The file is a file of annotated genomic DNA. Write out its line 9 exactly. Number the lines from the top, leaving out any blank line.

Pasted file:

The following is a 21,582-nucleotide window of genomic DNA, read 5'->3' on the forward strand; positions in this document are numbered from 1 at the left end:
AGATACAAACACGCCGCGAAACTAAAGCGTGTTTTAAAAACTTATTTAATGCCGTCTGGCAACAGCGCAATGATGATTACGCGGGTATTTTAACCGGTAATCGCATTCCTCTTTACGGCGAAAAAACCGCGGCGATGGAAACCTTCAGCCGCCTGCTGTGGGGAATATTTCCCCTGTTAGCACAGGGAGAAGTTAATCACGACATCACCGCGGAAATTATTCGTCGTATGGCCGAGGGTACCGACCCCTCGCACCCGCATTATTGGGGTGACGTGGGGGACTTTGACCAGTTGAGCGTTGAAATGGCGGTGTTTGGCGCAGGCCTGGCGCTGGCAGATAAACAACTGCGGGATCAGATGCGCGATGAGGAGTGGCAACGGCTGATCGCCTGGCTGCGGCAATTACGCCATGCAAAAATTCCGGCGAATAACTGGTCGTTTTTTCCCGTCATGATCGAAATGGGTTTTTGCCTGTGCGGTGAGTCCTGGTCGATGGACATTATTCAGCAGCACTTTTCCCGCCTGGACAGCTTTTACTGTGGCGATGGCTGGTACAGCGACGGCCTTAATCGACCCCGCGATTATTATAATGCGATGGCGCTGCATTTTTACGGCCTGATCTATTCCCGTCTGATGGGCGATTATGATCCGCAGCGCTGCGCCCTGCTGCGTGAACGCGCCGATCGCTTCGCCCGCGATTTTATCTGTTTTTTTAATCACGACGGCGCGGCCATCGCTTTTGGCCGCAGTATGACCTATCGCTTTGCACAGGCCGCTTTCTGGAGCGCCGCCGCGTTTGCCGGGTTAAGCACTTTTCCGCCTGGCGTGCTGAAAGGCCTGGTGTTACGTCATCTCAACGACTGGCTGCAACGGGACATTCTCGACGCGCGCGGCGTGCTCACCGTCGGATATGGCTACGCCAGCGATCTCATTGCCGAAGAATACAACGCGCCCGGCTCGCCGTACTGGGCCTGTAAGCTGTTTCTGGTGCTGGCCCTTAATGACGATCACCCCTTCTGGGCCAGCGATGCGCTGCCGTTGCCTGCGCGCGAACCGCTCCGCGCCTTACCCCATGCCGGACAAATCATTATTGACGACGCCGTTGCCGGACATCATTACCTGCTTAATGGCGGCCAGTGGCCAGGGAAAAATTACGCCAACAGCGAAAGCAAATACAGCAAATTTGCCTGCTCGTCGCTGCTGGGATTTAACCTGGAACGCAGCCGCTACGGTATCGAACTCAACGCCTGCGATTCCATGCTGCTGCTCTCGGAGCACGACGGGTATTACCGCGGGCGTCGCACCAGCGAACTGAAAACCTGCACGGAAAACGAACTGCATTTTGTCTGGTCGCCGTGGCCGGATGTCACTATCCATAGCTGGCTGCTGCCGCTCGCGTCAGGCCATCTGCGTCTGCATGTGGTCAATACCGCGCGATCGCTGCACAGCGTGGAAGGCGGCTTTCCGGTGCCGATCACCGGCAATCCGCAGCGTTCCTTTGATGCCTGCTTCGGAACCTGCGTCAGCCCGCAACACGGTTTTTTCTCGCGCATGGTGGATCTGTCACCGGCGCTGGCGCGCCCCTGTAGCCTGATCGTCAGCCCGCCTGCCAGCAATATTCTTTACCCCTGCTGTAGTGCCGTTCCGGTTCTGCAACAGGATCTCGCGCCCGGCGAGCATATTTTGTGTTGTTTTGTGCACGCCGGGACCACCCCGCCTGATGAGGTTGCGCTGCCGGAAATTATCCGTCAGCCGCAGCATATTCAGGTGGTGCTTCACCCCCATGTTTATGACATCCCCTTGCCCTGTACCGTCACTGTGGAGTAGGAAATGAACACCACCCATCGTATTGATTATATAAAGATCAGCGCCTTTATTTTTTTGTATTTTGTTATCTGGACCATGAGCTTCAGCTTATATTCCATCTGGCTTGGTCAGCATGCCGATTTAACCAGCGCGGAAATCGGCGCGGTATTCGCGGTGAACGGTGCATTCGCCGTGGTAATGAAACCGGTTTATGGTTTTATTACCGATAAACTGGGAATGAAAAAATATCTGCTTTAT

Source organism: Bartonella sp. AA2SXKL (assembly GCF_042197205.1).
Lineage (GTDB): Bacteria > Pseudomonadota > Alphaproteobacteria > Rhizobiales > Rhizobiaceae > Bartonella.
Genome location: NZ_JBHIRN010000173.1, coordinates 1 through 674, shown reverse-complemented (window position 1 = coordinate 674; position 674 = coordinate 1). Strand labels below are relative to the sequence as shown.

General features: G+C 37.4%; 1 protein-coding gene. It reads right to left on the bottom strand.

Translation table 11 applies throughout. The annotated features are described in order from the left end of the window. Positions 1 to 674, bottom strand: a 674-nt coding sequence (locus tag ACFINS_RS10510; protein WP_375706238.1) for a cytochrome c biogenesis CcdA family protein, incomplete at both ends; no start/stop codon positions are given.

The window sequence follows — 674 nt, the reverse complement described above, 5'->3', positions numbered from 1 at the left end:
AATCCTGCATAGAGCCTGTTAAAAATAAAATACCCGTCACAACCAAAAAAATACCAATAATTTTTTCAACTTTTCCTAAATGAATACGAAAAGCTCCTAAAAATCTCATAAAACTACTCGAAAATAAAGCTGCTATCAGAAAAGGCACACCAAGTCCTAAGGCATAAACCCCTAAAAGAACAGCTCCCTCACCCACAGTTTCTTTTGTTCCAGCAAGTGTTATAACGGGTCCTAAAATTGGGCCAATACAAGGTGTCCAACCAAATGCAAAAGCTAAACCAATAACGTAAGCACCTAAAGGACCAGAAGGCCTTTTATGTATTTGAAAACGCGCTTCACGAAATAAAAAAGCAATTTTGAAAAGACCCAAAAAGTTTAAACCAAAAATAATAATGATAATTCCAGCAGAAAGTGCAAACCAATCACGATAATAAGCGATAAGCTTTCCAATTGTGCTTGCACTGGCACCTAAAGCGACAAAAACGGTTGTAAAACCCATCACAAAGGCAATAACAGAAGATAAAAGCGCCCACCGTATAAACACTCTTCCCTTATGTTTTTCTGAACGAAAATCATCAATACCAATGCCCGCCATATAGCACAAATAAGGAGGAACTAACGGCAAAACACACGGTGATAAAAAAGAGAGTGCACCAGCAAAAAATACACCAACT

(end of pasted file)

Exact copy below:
AATCCTGCATAGAGCCTGTTAAAAATAAAATACCCGTCACAACCAAAAAAATACCAATAATTTTTTCAACTTTTCCTAAATGAATACGAAAAGCTCCTAAAAATCTCATAAAACTACTCGAAAATAAAGCTGCTATCAGAAAAGGCACACCAAGTCCTAAGGCATAAACCCCTAAAAGAACAGCTCCCTCACCCACAGTTTCTTTTGTTCCAGCAAGTGTTATAACGGGTCCTAAAATTGGGCCAATACAAGGTGTCCAACCAAATGCAAAAGCTAAACCAATAACGTAAGCACCTAAAGGACCAGAAGGCCTTTTATGTATTTGAAAACGCGCTTCACGAAATAAAAAAGCAATTTTGAAAAGACCCAAAAAGTTTAAACCAAAAATAATAATGATAATTCCAGCAGAAAGTGCAAACCAATCACGATAATAAGCGATAAGCTTTCCAATTGTGCTTGCACTGGCACCTAAAGCGACAAAAACGGTTGTAAAACCCATCACAAAGGCAATAACAGAAGATAAAAGCGCCCACCGTATAAACACTCTTCCCTTATGTTTTTCTGAACGAAAATCATCAATACCAATGCCCGCCATATAGCACAAATAAGGAGGAACTAACGGCAAAACACACGGTGATAAAAAAGAGAGTGCACCAGCAAAAAATACACCAACT